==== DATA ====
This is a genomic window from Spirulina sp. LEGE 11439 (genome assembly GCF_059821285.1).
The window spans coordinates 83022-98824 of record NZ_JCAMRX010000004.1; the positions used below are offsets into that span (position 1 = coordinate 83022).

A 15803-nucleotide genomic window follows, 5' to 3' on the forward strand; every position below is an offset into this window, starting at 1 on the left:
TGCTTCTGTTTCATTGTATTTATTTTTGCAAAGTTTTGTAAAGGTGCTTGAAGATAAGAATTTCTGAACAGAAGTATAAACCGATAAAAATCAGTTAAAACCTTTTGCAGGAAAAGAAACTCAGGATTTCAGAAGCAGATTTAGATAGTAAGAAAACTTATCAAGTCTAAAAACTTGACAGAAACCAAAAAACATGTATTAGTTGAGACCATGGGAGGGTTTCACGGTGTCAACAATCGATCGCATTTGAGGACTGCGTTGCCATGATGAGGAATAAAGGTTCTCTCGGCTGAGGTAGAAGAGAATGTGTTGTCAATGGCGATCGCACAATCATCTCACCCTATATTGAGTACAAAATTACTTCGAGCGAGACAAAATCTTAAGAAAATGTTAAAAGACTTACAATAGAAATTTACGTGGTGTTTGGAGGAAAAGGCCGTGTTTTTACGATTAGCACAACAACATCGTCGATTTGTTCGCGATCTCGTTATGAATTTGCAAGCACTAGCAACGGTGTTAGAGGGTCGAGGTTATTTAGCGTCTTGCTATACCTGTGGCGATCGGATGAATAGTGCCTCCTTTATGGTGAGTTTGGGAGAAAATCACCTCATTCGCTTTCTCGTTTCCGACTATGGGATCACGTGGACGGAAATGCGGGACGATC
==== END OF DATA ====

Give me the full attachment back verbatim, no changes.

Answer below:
This is a genomic window from Spirulina sp. LEGE 11439 (genome assembly GCF_059821285.1).
The window spans coordinates 83022-98824 of record NZ_JCAMRX010000004.1; the positions used below are offsets into that span (position 1 = coordinate 83022).

A 15803-nucleotide genomic window follows, 5' to 3' on the forward strand; every position below is an offset into this window, starting at 1 on the left:
TGCTTCTGTTTCATTGTATTTATTTTTGCAAAGTTTTGTAAAGGTGCTTGAAGATAAGAATTTCTGAACAGAAGTATAAACCGATAAAAATCAGTTAAAACCTTTTGCAGGAAAAGAAACTCAGGATTTCAGAAGCAGATTTAGATAGTAAGAAAACTTATCAAGTCTAAAAACTTGACAGAAACCAAAAAACATGTATTAGTTGAGACCATGGGAGGGTTTCACGGTGTCAACAATCGATCGCATTTGAGGACTGCGTTGCCATGATGAGGAATAAAGGTTCTCTCGGCTGAGGTAGAAGAGAATGTGTTGTCAATGGCGATCGCACAATCATCTCACCCTATATTGAGTACAAAATTACTTCGAGCGAGACAAAATCTTAAGAAAATGTTAAAAGACTTACAATAGAAATTTACGTGGTGTTTGGAGGAAAAGGCCGTGTTTTTACGATTAGCACAACAACATCGTCGATTTGTTCGCGATCTCGTTATGAATTTGCAAGCACTAGCAACGGTGTTAGAGGGTCGAGGTTATTTAGCGTCTTGCTATACCTGTGGCGATCGGATGAATAGTGCCTCCTTTATGGTGAGTTTGGGAGAAAATCACCTCATTCGCTTTCTCGTTTCCGACTATGGGATCACGTGGACGGAAATGCGGGACGATC